Al had resigned himself to the closing of the shop but he was angry at the thought that it was all going to end up in the hands of scrap dealers. They had already been around to paw everything and figure out what was refinable and what was landfill. I think he was relieved when I showed up because we spoke the same language. I made a good audience because somehow it mattered that somebody cared that much about type.
While we were shooting the breeze, Max, the former Intertype compositor, walked in. He lived out on Long Island, but he’d kept dropping by in these last weeks. These weren’t sentimental men, but the force that kept them within this orbit was strong, and it was easy for a guy like me, walking in off the street, to realize that it wasn’t just their livelihoods that were passing into history. It was also a fragment of the culture of New York. Al turned me over to Max, and once I had confided that I had an Intertype back home I was welcomed into the inner circle.
The Intertype is a glorious machine unlike anything else on earth. It is 4,000 pounds of cast iron and machined steel and stands six and a half feet high. It looks like a brute, but everything is calibrated to within a thousandth of an inch, and when it’s oiled and rolling and spitting out slugs of freshly cast type it is mesmerizing.
The Intertype has a keyboard like an old manual typewriter. The keys are arranged in clusters for lower case, upper case, and punctuation and figures. Each key is attached to a lever which releases a small piece of brass, called a mat, from the magazine, down a chute and into the composing stick. The mat bears an engraving of the character to be cast. When all the characters and spaces necessary to make a line are assembled, the line of mats is advanced to the mold. Behind the mold is a crucible of molten lead maintained at a temperature of 550 degrees. With the mats locked in place, the lead is injected into the mold, where it rapidly solidifies. The newly cast slug of type is ejected onto a galley and the mats are ingeniously returned to the magazine to be used again on the next line.
All of the Crosby Intertypes were gas fired. Crouching down I could see the open flame beneath the crucible. Al had told me he had installed these machines thirty-seven years ago and the flames had never been off once in all that time. But in this, the last week, he had mournfully extinguished them, one by one, until only the machine Max was working was still ignited.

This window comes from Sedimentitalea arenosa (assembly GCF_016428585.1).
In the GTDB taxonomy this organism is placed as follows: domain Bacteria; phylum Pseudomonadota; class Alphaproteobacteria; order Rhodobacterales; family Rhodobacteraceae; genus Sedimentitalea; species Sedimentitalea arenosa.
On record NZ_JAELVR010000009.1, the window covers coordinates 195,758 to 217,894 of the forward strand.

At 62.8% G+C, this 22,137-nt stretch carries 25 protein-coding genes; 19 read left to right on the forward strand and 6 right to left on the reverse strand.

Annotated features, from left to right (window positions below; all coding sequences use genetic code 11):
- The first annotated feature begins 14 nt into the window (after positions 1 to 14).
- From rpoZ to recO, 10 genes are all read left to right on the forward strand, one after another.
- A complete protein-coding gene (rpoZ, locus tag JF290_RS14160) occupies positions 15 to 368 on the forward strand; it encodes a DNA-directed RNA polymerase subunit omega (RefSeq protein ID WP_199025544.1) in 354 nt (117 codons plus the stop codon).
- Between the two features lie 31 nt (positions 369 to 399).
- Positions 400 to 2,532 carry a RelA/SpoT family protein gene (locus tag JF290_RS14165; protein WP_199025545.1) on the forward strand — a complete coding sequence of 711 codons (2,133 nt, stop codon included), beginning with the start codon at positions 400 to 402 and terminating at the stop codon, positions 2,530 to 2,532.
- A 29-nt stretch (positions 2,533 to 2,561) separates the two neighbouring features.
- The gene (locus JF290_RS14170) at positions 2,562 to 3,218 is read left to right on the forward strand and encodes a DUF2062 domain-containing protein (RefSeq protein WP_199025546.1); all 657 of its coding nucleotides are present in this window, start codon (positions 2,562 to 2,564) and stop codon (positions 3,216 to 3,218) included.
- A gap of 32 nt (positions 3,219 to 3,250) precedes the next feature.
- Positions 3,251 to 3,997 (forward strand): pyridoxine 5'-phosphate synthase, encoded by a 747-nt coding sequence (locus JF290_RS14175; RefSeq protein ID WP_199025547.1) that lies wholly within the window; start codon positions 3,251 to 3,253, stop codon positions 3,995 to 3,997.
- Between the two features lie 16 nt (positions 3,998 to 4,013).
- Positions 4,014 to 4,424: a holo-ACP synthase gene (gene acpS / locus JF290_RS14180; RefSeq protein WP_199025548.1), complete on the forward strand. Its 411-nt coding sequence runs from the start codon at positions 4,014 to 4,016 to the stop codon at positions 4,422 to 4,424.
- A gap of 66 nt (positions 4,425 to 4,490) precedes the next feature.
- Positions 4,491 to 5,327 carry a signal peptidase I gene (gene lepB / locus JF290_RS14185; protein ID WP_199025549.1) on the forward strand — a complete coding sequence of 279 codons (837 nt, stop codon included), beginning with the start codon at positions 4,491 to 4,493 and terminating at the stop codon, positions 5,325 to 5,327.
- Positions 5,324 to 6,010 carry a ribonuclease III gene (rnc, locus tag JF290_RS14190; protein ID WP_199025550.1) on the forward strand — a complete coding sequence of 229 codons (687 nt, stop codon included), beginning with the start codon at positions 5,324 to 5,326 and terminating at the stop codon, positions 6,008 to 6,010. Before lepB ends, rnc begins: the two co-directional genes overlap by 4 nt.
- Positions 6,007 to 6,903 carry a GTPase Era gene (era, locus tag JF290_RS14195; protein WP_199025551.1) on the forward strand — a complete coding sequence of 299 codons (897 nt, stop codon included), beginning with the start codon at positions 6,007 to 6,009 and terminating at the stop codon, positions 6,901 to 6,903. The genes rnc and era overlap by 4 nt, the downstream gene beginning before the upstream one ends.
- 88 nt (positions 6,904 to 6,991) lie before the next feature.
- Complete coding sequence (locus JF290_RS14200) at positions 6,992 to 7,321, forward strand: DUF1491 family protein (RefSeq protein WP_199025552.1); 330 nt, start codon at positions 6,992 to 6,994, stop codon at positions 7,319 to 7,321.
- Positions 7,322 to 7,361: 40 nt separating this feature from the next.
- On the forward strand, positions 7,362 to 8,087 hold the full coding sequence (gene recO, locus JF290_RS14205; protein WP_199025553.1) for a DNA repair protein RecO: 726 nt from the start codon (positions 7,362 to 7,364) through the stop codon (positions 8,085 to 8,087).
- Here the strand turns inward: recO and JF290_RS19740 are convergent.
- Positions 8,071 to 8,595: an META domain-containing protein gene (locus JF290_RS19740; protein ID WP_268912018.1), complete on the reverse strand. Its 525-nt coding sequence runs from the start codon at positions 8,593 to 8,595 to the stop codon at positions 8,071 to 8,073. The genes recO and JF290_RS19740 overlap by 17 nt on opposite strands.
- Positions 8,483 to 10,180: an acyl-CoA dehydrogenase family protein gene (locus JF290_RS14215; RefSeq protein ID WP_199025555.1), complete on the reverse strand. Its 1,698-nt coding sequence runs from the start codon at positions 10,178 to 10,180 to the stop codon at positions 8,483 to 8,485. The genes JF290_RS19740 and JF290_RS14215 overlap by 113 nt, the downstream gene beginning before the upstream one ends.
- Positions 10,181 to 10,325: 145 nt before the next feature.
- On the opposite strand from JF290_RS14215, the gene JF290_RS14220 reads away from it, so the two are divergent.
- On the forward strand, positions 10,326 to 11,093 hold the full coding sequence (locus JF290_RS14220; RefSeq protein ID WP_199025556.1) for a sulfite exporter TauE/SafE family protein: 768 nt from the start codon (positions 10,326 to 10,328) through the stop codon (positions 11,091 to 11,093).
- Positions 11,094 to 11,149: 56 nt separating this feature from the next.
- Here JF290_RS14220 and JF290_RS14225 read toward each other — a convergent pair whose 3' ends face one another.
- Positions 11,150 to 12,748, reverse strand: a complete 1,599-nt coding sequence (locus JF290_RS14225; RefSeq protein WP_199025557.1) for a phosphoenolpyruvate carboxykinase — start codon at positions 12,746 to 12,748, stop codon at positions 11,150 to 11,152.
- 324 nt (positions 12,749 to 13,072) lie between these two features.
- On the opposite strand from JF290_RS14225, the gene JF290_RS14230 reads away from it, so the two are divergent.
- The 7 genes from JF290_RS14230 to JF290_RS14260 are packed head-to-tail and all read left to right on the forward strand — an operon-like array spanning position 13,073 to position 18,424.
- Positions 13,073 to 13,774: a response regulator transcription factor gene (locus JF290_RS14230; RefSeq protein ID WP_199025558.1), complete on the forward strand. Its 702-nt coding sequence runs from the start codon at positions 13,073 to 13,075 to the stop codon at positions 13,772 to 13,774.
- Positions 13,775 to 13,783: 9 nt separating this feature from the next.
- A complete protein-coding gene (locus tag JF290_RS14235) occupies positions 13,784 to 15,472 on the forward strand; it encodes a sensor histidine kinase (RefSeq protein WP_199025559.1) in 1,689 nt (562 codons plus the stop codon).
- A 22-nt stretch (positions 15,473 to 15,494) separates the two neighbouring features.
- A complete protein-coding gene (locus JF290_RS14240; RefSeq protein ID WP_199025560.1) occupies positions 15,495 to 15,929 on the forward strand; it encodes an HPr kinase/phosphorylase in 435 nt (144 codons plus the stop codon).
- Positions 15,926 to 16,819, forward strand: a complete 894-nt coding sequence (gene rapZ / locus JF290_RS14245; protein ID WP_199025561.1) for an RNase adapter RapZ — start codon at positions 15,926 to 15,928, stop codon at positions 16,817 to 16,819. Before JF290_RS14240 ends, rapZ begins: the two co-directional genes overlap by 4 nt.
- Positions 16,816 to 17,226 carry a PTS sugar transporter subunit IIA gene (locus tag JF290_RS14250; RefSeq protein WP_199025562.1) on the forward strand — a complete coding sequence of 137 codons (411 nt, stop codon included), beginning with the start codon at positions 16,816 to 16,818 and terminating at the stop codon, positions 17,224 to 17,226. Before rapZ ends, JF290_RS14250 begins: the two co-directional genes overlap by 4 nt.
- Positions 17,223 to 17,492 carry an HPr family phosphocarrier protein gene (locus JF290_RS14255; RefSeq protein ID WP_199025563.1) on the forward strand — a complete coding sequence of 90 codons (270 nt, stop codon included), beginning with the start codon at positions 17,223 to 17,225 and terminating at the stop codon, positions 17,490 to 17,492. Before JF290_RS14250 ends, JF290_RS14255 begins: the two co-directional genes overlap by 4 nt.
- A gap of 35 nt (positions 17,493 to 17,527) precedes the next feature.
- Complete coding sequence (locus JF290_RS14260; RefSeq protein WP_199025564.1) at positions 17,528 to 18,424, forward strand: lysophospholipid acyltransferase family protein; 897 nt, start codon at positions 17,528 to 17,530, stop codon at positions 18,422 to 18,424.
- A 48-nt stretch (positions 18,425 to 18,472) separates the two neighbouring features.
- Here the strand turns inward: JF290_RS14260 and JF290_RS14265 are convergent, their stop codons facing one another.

Max was seventy-one years old and he spent the afternoon showing me some of the old timers’ tricks. Here was a guy who could really “hang a line”, an expression reserved for somebody so fast they could be composing one line while another was being cast, one was distributing, and one was “hanging” on the rail waiting for its turn on the mold. A full house of mechanical activity. I commented on his speed and he told me the gimmick was never to think. The best compositors, he said, let the text go in their eyes and out their fingers without it ever passing through their brains.
As he fanned the keyboard I noticed that he was missing the segment of his left index finger just above the top knuckle. I knew immediately how this had happened and made a pledge never to put my hands near the mechanism during the first transfer again. Just as I was making this vow Al emerged from his office and said, “Learning anything?” It was only then that I noticed that seventy-one-year-old Al had lost the same digital mass from the same finger. The lesson was now doubly impressed upon me. To this day, anytime there’s a snag in the works I wince.
We talked late into the afternoon about the cut of faces, about Al’s failed partnership in a photo composition business and, inevitably, we compared old scars where we’d been seared by squirts of molten lead.
I paid Al for some brass mats of Intertype Weiss and California cases of Torino, Palatino and Firmin Didot foundry type. I would have liked to have bought a lot more, but lead is heavy.
The next day I followed a hot breeze up Madison to 36st Street to check out the Gutenberg Bible on display at the Pierpont Morgan Library. I had been to see it many times before and standing in front of it yet again reaffirmed my belief that this was the most beautiful book ever made. I cannot think of any other category of art in which the first specimen was the best or even a good example. Who knows what the first painting looked like and who cares about the first movies, they look primitive and inept. But Gutenberg had nailed it on the first try. Here it was, the 42 Line Bible of 1455, breathtaking and commanding. It’s almost impossible to believe it is so old. The type forms are crisp and the ink so lustrous it shines. I wondered if Al had been by to see this book. He would appreciate the extraordinary craftsmanship that went into such a project, and Gutenberg would have gotten a kick out of Crosby Type. Everything would have looked familiar.
I’ve printed a dozen or more limited-edition books over the years, from type I set by hand or with the Intertype. The sheets are printed one at a time on a hand-cranked press, and then manually folded and sewn and bound. At one of my book launchings, I fell into conversation with the editor of a literary magazine and told her the saga of how the books were made. She asked me where I studied to learn all this, and I told her I’d picked it up by myself. She said she was fascinated that I had learned everything without any guidance and said I must be a printer savant. I liked the sound of that. But I never said I didn’t have any guidance, I just said I never studied anywhere, unless you want to call joints like Crosby Type my alma mater.